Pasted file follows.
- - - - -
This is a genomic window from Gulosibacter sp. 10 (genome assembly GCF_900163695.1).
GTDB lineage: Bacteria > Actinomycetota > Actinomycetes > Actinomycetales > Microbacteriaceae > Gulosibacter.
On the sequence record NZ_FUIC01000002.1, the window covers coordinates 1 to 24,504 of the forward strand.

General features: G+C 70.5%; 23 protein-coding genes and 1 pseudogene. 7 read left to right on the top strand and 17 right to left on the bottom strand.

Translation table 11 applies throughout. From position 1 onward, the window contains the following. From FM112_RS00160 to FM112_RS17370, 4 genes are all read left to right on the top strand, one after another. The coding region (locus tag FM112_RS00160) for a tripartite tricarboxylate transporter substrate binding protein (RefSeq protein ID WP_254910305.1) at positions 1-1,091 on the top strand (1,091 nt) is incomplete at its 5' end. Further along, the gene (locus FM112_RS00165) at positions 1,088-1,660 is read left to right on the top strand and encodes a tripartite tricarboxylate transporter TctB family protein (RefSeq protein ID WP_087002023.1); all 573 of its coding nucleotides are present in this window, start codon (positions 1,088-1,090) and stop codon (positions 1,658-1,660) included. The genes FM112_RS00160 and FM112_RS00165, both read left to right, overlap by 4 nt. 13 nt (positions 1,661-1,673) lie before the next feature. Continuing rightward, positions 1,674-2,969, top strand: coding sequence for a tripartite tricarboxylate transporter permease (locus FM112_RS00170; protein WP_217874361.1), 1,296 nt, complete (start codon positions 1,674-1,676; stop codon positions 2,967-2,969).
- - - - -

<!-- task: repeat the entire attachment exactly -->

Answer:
This is a genomic window from Gulosibacter sp. 10 (genome assembly GCF_900163695.1).
GTDB lineage: Bacteria > Actinomycetota > Actinomycetes > Actinomycetales > Microbacteriaceae > Gulosibacter.
On the sequence record NZ_FUIC01000002.1, the window covers coordinates 1 to 24,504 of the forward strand.

General features: G+C 70.5%; 23 protein-coding genes and 1 pseudogene. 7 read left to right on the top strand and 17 right to left on the bottom strand.

Translation table 11 applies throughout. From position 1 onward, the window contains the following. From FM112_RS00160 to FM112_RS17370, 4 genes are all read left to right on the top strand, one after another. The coding region (locus tag FM112_RS00160) for a tripartite tricarboxylate transporter substrate binding protein (RefSeq protein ID WP_254910305.1) at positions 1-1,091 on the top strand (1,091 nt) is incomplete at its 5' end. Further along, the gene (locus FM112_RS00165) at positions 1,088-1,660 is read left to right on the top strand and encodes a tripartite tricarboxylate transporter TctB family protein (RefSeq protein ID WP_087002023.1); all 573 of its coding nucleotides are present in this window, start codon (positions 1,088-1,090) and stop codon (positions 1,658-1,660) included. The genes FM112_RS00160 and FM112_RS00165, both read left to right, overlap by 4 nt. 13 nt (positions 1,661-1,673) lie before the next feature. Continuing rightward, positions 1,674-2,969, top strand: coding sequence for a tripartite tricarboxylate transporter permease (locus FM112_RS00170; protein WP_217874361.1), 1,296 nt, complete (start codon positions 1,674-1,676; stop codon positions 2,967-2,969).